In most cases, managed long term care eligibility determinations are conducted by a vendor for New York State, Maximus. While localities still process Medicaid fee-for-service home care service eligibility, localities only process Medicaid home care claims when persons deemed eligible for managed long term care have an urgent need for home care. Such approvals are limited to a maximum of 120 days. Beneficiaries approved for home care under this expedited process must then apply through the regular state-run process for managed long term care within 60 days. For those enrolled in managed long term care, responsibility for service eligibility decisions and claims processing has transitioned to managed care organizations operating under state contracts. Thus, even with more “skin in the game,” the city is limited in its ability to slow increases in the cost of managed long term care, which has been the primary driver of New York City Medicaid cost increases in recent years.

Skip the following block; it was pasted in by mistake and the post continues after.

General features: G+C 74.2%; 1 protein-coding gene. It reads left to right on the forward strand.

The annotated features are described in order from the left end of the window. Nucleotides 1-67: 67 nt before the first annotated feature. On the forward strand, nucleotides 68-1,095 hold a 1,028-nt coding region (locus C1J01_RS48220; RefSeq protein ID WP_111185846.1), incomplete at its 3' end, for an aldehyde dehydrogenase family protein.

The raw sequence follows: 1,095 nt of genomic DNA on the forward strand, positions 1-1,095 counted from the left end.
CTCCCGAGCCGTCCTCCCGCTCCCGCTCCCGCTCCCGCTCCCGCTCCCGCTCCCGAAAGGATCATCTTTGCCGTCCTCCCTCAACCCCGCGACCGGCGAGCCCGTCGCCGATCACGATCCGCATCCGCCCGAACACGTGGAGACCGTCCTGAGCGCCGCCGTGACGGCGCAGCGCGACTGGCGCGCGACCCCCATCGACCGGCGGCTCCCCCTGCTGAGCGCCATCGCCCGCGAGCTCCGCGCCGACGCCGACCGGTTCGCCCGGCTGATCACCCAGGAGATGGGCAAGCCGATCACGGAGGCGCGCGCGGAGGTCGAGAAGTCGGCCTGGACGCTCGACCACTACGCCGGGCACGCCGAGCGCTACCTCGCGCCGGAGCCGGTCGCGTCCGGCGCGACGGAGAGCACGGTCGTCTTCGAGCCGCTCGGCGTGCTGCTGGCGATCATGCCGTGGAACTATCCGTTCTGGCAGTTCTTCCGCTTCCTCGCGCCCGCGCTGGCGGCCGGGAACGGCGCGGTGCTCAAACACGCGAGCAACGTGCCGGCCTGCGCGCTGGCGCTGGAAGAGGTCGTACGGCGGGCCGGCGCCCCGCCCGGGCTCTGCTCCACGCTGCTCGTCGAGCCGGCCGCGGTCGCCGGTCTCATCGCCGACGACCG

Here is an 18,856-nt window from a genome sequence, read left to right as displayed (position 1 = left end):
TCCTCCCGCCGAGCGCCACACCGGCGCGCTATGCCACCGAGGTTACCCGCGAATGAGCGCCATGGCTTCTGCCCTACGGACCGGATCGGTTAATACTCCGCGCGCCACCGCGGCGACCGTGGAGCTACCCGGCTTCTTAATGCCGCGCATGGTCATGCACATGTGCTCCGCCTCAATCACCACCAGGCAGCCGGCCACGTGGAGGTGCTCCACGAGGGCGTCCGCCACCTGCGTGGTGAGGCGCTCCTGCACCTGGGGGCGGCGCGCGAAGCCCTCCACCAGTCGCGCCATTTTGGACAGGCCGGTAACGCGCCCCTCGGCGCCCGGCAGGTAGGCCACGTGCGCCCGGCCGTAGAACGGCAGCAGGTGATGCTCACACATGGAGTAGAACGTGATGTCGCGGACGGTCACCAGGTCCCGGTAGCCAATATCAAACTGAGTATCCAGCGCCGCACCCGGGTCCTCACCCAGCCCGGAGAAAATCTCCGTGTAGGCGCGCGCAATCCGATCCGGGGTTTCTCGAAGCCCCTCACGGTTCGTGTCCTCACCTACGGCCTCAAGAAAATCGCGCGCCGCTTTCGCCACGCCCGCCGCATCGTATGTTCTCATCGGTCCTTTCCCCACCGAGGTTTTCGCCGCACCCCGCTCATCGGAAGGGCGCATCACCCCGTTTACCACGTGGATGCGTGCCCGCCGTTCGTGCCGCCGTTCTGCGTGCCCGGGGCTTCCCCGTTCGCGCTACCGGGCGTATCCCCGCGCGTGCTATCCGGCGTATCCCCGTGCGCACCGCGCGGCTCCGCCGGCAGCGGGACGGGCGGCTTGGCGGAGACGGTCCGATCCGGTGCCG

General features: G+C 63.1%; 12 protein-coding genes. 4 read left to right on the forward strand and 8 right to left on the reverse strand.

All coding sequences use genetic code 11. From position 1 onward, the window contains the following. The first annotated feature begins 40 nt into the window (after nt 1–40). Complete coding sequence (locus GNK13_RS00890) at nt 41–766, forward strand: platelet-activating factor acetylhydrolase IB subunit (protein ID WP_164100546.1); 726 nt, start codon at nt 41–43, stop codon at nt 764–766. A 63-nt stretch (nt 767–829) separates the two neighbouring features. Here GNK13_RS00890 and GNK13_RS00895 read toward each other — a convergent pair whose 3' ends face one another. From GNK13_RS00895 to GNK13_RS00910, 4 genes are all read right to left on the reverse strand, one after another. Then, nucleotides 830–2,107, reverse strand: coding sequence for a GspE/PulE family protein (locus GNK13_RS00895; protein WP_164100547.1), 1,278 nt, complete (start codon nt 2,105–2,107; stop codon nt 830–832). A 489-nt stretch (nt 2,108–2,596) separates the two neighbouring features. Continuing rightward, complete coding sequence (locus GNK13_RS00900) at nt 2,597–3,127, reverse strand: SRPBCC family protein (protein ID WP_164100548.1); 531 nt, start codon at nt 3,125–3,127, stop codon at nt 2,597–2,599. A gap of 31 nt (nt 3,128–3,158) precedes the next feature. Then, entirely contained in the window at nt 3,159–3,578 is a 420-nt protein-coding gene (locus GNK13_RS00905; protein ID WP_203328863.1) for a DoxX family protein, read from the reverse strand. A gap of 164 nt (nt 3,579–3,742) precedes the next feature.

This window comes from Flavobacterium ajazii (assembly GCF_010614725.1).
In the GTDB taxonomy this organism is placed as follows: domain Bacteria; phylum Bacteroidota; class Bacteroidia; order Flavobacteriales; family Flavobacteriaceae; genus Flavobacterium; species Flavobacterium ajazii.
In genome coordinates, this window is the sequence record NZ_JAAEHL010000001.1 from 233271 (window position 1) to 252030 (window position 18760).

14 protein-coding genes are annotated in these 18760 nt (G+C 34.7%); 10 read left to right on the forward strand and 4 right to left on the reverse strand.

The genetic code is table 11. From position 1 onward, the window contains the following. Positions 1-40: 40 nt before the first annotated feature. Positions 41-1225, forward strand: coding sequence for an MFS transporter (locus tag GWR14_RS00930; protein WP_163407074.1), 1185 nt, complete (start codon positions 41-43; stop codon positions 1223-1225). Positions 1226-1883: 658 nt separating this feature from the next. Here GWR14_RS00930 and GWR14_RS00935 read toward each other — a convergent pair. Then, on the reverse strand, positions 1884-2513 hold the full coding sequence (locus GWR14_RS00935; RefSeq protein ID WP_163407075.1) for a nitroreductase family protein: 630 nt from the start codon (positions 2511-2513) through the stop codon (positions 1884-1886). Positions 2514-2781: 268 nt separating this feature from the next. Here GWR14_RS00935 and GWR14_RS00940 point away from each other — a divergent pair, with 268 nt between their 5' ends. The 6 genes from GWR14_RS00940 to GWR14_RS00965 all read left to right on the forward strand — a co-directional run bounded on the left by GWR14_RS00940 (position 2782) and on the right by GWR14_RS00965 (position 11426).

Prepared by Melinda Elias
    New York City Indpendent Budget Office


    1The assumption of 7 percent, used by the Mayor’s Office of Management and Budget, is based on the actual growth rate of the nonfederal (local and state) global Medicaid cap between state fiscal year 2018 and 2019.
    2Unless noted otherwise, the data in this report is based on Medicaid Warehouse Data obtained via a state Department of Health freedom of information request. Medicaid Warehouse data includes Medicaid claim payments paid within the Medicaid claiming system (eMedNY).
    3This mandate does not apply to nondual-eligibles, dual-eligibles under age 21, and dual-eligibles not in need of 120 days of community-based long-term care support services. Persons who would be managed long term care eligible but are exempt from this mandate include Medicaid recipients seeking only housekeeping services, Medicaid recipients enrolled in New York State’s nursing home transition and diversion waiver, traumatic brain injury waiver, Medicaid persons under the State’s Office for People with Developmental Disabilities, or hospice program.
    4Analysis of MARS39 Report Data for New York City.